After watching this I now completely understand why inserts cost what they do.
Where does precision come from? I dig into the history and a bit of how-to for where the dimensions that are everywhere around us come from. I also introduce my first project – a recreation of the James Watt Micrometer which is possibly the first device used for measuring material at high precision.
It’s 1947. War is over, people want oil and Saudi Arabia is almost nothing but a giant empty desert. But there’s oil. Lots of it.
Sending ships around the gulf takes about 3,500 miles… but if you built a pipeline to the Mediterranian it would be about 1000 miles and could operate more or less continuously.
Enter the largest American civil engineering company – Bechtel. This video (courtesy of them, so take it for what it’s worth) documents their remarkable feat. From literally an empty desert they bootstrap and build all of the necessary machinery and goods to get the job done. The straight sections through the desert are fairly smooth sailing (though fascinating) but once you get closer to the Medetrain the terrain changes – not only physically but the political situations in various countries forces changes in plan, and even a CIA-sponsored coup in Syria. I’m sure it’s an oversight Betchtel forgets to mention that part.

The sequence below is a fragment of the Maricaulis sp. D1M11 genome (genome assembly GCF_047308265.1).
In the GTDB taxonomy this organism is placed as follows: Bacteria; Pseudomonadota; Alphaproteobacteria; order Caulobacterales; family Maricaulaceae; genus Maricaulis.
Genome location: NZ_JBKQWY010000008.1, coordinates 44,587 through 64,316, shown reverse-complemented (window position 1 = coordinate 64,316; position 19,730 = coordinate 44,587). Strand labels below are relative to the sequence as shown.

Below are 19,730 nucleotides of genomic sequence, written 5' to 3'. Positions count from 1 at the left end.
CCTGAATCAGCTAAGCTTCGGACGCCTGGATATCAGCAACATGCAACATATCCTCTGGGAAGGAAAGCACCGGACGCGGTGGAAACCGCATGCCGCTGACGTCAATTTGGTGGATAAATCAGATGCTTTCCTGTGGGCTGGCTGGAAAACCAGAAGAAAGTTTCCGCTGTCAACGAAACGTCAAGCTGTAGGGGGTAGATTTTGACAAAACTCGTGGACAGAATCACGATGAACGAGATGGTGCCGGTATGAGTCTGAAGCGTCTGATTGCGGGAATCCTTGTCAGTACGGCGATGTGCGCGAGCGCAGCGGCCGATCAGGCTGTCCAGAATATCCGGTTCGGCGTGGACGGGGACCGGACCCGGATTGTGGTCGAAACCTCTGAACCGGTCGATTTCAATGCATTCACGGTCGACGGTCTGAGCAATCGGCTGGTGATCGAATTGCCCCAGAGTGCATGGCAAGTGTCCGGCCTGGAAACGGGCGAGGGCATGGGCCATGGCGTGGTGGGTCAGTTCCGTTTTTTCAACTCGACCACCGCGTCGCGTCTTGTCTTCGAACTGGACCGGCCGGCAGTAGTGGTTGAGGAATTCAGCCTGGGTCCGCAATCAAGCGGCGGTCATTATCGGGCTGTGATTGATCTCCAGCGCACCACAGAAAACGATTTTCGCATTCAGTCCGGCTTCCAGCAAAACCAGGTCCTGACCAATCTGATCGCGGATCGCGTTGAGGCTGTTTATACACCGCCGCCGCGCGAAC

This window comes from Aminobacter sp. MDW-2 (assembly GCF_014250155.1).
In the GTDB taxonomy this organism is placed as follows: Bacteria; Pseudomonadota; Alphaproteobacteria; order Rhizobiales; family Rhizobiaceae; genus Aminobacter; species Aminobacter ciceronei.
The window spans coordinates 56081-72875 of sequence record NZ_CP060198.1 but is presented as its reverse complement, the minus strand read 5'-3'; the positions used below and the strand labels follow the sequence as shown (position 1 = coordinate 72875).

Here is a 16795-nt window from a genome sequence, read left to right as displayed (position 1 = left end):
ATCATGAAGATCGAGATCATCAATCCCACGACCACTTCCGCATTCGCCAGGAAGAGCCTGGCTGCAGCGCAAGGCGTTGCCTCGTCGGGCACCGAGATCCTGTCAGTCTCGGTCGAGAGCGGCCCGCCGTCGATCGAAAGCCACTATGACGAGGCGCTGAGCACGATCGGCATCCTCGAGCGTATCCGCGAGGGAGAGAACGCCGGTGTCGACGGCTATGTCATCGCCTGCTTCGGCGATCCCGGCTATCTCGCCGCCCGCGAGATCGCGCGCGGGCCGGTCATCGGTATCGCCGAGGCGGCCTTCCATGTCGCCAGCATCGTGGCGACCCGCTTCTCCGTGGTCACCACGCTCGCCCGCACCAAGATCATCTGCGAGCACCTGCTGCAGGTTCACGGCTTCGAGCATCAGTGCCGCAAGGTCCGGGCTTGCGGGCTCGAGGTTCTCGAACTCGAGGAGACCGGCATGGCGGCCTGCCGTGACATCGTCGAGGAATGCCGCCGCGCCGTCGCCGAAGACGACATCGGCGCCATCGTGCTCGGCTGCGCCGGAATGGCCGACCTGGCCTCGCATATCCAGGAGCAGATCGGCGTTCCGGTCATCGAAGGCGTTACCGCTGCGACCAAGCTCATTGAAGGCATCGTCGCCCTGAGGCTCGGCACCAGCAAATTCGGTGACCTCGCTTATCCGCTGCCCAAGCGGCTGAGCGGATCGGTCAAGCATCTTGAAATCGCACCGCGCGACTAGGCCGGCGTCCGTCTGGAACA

If you were an oil consumer in America or northern Europe from 1950 through about 1976 you likely, at least sometimes, used oil that came through that line.
Amazingly, copies of their almost monthly magazine are online.
This remarkable 1969 BBC video documents the forthcoming horror of electronic debit cards – or specifically the problems we will face by putting many tellers and the personnel to reconcile accounts out of work. While surely impactful for those directly affected by the computers which put them out of work, I think most would agree on balance we are better for the higher efficiency of electronic banking. Witness smoking in offices and the suggestion of vandalism for non-acceptance of checks.
If you can get past the poor title, irrelevant thumbnail and soundtrack that will numb your ears after a while, a wonderful look into auto manufacturing in the 1930s. An impressive survey of the many skills and processes involved. You’d be hard pressed to find elsewhere such beautiful shots of asbestos dust or men putting their arms or entire bodies inbetween rapidly moving heavy machinery.
In my first project video I reference the famous Turbo Encabulator. Many are not familiar with one or how it works – this should help.